All movement has some timing attribute.
Maybe it is how long it takes to achieve a particular movement. Maybe it is how long it takes to get the movement started. Maybe it is how long it takes to stop that movement.
From the frame of mechanical engineering, every part of a motor's activity has it's own timing. In an electrical motor, there are parts that are being pulled forward and that same part, then shifts to being pushed forward. And the timing relationships for how long is there a pull and how long there is a push, must be precisely timed.
From the frame of human movement, signals are sent from the brain to certain muscle fibers to contract or relax muscle fibers. The orchestration of which muscle fibers are contracted and for how long and which muscle fibers are relaxed and for how long, is quite complex to realize a simple movement, such as reaching out to grasp a cup of coffee.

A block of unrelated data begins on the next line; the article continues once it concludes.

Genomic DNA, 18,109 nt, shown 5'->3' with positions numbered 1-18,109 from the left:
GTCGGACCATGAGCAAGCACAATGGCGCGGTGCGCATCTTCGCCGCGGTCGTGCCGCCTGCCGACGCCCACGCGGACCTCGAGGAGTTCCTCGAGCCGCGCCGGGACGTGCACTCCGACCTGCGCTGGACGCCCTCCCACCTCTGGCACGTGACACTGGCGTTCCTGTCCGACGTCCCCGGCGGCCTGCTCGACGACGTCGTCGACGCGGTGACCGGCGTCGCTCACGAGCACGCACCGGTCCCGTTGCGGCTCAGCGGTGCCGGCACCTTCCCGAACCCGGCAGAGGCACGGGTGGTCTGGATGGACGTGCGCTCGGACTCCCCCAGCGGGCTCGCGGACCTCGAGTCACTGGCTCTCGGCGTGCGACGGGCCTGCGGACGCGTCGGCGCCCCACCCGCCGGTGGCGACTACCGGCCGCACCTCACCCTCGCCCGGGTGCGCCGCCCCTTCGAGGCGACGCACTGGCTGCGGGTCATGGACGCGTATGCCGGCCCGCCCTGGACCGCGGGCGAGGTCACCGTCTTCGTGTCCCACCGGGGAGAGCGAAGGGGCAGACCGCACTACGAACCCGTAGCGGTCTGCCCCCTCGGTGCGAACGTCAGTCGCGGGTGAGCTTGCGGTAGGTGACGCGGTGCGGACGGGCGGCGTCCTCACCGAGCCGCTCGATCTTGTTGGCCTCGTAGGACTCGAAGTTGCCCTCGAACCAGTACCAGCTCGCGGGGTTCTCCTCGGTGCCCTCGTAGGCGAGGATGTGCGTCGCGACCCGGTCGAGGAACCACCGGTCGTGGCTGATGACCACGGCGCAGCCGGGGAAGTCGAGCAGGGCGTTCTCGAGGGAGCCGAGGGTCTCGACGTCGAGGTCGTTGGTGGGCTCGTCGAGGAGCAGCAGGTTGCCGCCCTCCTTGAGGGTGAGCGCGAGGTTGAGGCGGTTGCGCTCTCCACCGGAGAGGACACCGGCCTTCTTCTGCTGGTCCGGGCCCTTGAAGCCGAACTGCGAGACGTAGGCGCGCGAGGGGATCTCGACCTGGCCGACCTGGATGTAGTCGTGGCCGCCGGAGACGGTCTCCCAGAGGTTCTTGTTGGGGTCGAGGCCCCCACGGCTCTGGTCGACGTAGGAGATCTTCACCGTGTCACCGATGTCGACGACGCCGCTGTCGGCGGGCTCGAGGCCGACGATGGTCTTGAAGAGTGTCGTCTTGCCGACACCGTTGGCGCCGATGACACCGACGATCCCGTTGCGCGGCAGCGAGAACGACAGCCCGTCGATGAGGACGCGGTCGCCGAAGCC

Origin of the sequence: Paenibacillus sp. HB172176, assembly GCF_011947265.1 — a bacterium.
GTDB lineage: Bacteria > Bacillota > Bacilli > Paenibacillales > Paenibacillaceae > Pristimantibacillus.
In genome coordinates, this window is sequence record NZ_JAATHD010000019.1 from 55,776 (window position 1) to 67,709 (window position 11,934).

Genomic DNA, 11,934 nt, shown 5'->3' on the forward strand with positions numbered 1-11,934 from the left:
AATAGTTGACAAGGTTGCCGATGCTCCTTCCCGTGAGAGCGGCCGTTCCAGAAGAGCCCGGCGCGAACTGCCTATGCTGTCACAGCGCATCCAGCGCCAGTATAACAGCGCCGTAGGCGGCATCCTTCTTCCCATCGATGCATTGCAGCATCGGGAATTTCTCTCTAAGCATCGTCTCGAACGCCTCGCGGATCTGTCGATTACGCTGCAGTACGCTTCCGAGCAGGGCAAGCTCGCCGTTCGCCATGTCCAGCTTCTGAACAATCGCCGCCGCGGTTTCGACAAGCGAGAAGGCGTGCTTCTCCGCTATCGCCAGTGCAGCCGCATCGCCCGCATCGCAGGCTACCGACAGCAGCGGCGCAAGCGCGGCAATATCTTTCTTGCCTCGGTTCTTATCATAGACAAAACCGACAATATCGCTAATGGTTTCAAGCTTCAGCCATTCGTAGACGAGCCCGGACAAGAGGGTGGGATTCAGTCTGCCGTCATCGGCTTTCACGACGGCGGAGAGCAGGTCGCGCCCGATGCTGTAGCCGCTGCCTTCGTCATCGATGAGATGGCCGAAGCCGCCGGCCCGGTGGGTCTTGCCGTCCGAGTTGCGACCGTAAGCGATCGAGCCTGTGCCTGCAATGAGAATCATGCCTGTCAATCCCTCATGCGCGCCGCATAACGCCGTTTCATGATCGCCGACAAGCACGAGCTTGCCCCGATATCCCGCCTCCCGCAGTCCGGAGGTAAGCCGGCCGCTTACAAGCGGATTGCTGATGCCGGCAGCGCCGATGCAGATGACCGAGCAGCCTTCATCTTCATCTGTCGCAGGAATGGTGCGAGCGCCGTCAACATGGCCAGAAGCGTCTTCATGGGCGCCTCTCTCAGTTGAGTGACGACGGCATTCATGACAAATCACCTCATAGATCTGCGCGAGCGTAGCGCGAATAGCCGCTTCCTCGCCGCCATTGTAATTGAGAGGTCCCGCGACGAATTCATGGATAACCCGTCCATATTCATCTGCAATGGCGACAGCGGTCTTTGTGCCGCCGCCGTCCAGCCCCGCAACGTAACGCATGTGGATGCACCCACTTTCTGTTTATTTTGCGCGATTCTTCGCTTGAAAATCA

In this group, we will be discussing how our brain's timing facilities get involved to achieve proper movement and what can go wrong in that process.
But, our brain's timing facilities also gets involved with sensory access. So, we can also discuss what might be happening that is affecting a variety of sensory access issues.
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